“Chinese users are rendered, classified, and queued up for prediction with every digital touch, and so are we. We are ranked on Uber, on eBay, on Facebook, and on many other web businesses and those are only the rankings that we see. Chinese users are assigned a “character” score whereas the US government urges the tech companies to train their algorithms for a “radicalism” score…..Oxford University China scholar Rogier Creemers, who translated some of the first documents on the social credit system, observes that the “trend towards social engineering and ‘nudging’ individuals towards ‘better’ behaviour is also part of the Silicon Valley approach that holds that human problems can be solved once and for all through the disruptive power of technology…In that sense, perhaps, the most shocking part of the story is not the Chinese government agenda, but how similar it is that the path technology is taking elsewhere.” (p393)

As already mentioned this trend to greater surveillance is sold with a claim that it makes things safer as if the chief problem faced by society is criminality and terrorism. When millions of people wonder who to trust there is perhaps some reason for this. However “incentivising” good behaviour will not work. It will make the “trust problem” even worse because people will seek to game the system. They will not be guided by ethical judgements but by how to get a higher score which is not at all the same thing. This is a system that encourages “market personalities” to chase extrinsic goals. As is usual in games played with the computer gurus one is left playing without access to their rules. Franz Kafka already described what happens when you have this kind of system in operation.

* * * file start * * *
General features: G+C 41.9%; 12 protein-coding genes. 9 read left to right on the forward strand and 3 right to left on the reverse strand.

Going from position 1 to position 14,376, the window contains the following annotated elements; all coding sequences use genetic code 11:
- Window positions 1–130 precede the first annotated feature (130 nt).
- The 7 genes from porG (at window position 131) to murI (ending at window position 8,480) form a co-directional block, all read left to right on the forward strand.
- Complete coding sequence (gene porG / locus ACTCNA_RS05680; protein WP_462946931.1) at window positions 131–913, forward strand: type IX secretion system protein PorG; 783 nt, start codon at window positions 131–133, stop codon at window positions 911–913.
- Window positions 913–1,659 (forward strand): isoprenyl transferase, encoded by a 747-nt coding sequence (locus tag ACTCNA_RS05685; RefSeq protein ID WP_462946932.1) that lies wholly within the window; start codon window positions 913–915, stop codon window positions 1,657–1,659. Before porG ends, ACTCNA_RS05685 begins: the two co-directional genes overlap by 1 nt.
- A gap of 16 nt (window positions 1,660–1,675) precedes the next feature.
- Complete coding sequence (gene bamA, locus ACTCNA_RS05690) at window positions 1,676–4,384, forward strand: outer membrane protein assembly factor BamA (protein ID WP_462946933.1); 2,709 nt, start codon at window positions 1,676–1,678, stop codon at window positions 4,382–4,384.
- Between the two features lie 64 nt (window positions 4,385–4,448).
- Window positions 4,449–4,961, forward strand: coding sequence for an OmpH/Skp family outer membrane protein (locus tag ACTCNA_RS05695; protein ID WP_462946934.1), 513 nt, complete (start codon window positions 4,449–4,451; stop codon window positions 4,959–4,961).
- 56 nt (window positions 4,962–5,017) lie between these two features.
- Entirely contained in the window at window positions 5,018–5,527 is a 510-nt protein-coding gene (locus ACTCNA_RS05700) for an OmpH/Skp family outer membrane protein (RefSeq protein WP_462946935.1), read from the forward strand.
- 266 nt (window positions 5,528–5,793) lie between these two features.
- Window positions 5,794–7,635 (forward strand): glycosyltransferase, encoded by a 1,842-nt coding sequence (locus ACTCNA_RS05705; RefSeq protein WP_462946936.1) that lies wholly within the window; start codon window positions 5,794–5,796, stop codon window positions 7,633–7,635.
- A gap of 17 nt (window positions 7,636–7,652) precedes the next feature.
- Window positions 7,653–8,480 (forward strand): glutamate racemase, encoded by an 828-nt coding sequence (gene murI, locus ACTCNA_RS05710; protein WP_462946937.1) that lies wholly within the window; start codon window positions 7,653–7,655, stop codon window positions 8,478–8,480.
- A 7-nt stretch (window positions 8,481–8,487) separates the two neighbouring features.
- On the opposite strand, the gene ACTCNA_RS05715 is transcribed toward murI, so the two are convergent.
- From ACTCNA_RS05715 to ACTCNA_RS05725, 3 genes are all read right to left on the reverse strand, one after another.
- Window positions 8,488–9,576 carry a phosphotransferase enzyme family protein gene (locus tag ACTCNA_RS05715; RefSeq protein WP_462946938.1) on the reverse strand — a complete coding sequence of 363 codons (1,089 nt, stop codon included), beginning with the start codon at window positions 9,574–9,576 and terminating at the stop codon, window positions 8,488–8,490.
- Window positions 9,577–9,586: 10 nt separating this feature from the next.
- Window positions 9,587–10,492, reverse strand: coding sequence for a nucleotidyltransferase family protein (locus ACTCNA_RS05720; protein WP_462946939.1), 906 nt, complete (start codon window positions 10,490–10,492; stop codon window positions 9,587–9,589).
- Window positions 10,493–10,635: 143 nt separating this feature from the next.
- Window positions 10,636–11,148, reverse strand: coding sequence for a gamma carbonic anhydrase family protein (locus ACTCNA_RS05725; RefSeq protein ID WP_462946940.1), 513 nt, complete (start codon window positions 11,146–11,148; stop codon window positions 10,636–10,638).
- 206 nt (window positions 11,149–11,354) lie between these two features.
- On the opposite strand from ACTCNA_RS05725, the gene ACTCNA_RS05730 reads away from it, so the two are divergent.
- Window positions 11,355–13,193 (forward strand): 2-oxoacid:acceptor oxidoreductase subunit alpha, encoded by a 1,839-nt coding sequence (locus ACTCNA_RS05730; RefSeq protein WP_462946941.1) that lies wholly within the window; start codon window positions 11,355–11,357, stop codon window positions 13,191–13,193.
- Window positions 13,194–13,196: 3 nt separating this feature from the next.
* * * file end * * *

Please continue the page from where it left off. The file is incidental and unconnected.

One early credit rating scheme in China, the Sesame Credit system, went further than collecting data about whether you paid your bills on time with algorithms about holistic ratings of character including the quantity and quality of “friends”. “Users are left to guess how to improve their scores including shedding friends with low scores and bulking up on high scoring individuals who, some believe, can boost one’s own rank”. (p 390)

As argued, this will not increase trustworthiness; it will decompose the social system further. The idea that there is a technological fix for making communities safer is laughable. At the time of writing the Wuhan virus is spreading around the world at a very rapid pace. Wuhan is ahead of most countries in the world in the installation of 5G communications but that did not stop a novel coronavirus incubating there. Even though Chinese scientists were able rapidly to analyse the new disease it was soon running out of control – probably partly because political insiders made a decision early on to clamp down on public information and deny the problem – the worse thing that could be done.